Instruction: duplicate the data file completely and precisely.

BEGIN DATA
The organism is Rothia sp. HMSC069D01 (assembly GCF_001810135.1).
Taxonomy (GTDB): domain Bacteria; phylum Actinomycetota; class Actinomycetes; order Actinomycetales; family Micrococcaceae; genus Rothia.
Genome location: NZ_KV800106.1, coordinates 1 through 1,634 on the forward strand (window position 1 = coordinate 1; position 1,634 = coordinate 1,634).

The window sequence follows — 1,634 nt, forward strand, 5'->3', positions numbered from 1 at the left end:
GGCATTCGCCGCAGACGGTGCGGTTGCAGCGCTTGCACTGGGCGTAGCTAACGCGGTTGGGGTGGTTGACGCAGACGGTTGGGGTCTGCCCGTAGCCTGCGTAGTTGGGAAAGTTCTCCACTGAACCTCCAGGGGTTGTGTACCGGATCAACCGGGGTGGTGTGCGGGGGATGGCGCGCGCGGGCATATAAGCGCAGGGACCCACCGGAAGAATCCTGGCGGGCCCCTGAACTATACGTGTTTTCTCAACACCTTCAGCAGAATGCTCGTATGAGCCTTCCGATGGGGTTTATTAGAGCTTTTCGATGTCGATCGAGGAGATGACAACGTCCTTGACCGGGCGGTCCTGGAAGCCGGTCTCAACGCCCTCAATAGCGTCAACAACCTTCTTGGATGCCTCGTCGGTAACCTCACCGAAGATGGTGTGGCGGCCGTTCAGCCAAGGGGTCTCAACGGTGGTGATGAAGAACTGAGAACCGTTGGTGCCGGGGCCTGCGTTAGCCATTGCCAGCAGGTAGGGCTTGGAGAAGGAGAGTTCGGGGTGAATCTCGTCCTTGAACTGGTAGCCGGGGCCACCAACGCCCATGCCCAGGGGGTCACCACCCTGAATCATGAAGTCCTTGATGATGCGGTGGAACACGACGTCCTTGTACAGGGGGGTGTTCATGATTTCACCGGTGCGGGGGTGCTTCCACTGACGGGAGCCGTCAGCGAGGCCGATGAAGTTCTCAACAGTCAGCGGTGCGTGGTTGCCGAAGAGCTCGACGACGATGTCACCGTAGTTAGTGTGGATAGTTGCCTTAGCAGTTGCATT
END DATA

The organism is Rothia sp. HMSC069D01 (assembly GCF_001810135.1).
Taxonomy (GTDB): domain Bacteria; phylum Actinomycetota; class Actinomycetes; order Actinomycetales; family Micrococcaceae; genus Rothia.
Genome location: NZ_KV800106.1, coordinates 1 through 1,634 on the forward strand (window position 1 = coordinate 1; position 1,634 = coordinate 1,634).

The window sequence follows — 1,634 nt, forward strand, 5'->3', positions numbered from 1 at the left end:
GGCATTCGCCGCAGACGGTGCGGTTGCAGCGCTTGCACTGGGCGTAGCTAACGCGGTTGGGGTGGTTGACGCAGACGGTTGGGGTCTGCCCGTAGCCTGCGTAGTTGGGAAAGTTCTCCACTGAACCTCCAGGGGTTGTGTACCGGATCAACCGGGGTGGTGTGCGGGGGATGGCGCGCGCGGGCATATAAGCGCAGGGACCCACCGGAAGAATCCTGGCGGGCCCCTGAACTATACGTGTTTTCTCAACACCTTCAGCAGAATGCTCGTATGAGCCTTCCGATGGGGTTTATTAGAGCTTTTCGATGTCGATCGAGGAGATGACAACGTCCTTGACCGGGCGGTCCTGGAAGCCGGTCTCAACGCCCTCAATAGCGTCAACAACCTTCTTGGATGCCTCGTCGGTAACCTCACCGAAGATGGTGTGGCGGCCGTTCAGCCAAGGGGTCTCAACGGTGGTGATGAAGAACTGAGAACCGTTGGTGCCGGGGCCTGCGTTAGCCATTGCCAGCAGGTAGGGCTTGGAGAAGGAGAGTTCGGGGTGAATCTCGTCCTTGAACTGGTAGCCGGGGCCACCAACGCCCATGCCCAGGGGGTCACCACCCTGAATCATGAAGTCCTTGATGATGCGGTGGAACACGACGTCCTTGTACAGGGGGGTGTTCATGATTTCACCGGTGCGGGGGTGCTTCCACTGACGGGAGCCGTCAGCGAGGCCGATGAAGTTCTCAACAGTCAGCGGTGCGTGGTTGCCGAAGAGCTCGACGACGATGTCACCGTAGTTAGTGTGGATAGTTGCCTTAGCAGTTGCATT